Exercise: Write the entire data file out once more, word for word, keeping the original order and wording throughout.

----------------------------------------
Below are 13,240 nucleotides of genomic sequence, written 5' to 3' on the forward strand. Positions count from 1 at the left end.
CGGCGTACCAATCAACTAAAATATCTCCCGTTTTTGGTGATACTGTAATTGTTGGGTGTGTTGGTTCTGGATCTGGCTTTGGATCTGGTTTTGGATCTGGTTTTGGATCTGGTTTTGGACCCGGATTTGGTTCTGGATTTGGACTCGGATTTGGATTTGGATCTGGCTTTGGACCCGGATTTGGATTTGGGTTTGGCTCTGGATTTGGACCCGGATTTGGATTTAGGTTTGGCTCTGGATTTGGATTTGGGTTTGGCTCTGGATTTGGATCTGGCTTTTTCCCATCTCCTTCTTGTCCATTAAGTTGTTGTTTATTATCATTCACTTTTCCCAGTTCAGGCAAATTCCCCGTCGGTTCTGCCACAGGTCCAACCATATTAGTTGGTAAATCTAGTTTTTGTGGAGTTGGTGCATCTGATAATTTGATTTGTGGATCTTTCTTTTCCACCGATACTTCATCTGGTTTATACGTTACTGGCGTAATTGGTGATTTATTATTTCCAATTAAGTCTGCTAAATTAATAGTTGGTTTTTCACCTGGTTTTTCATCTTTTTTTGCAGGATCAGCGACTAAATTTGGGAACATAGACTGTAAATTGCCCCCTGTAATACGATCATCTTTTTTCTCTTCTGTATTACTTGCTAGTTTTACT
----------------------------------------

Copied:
Below are 13,240 nucleotides of genomic sequence, written 5' to 3' on the forward strand. Positions count from 1 at the left end.
CGGCGTACCAATCAACTAAAATATCTCCCGTTTTTGGTGATACTGTAATTGTTGGGTGTGTTGGTTCTGGATCTGGCTTTGGATCTGGTTTTGGATCTGGTTTTGGATCTGGTTTTGGACCCGGATTTGGTTCTGGATTTGGACTCGGATTTGGATTTGGATCTGGCTTTGGACCCGGATTTGGATTTGGGTTTGGCTCTGGATTTGGACCCGGATTTGGATTTAGGTTTGGCTCTGGATTTGGATTTGGGTTTGGCTCTGGATTTGGATCTGGCTTTTTCCCATCTCCTTCTTGTCCATTAAGTTGTTGTTTATTATCATTCACTTTTCCCAGTTCAGGCAAATTCCCCGTCGGTTCTGCCACAGGTCCAACCATATTAGTTGGTAAATCTAGTTTTTGTGGAGTTGGTGCATCTGATAATTTGATTTGTGGATCTTTCTTTTCCACCGATACTTCATCTGGTTTATACGTTACTGGCGTAATTGGTGATTTATTATTTCCAATTAAGTCTGCTAAATTAATAGTTGGTTTTTCACCTGGTTTTTCATCTTTTTTTGCAGGATCAGCGACTAAATTTGGGAACATAGACTGTAAATTGCCCCCTGTAATACGATCATCTTTTTTCTCTTCTGTATTACTTGCTAGTTTTACT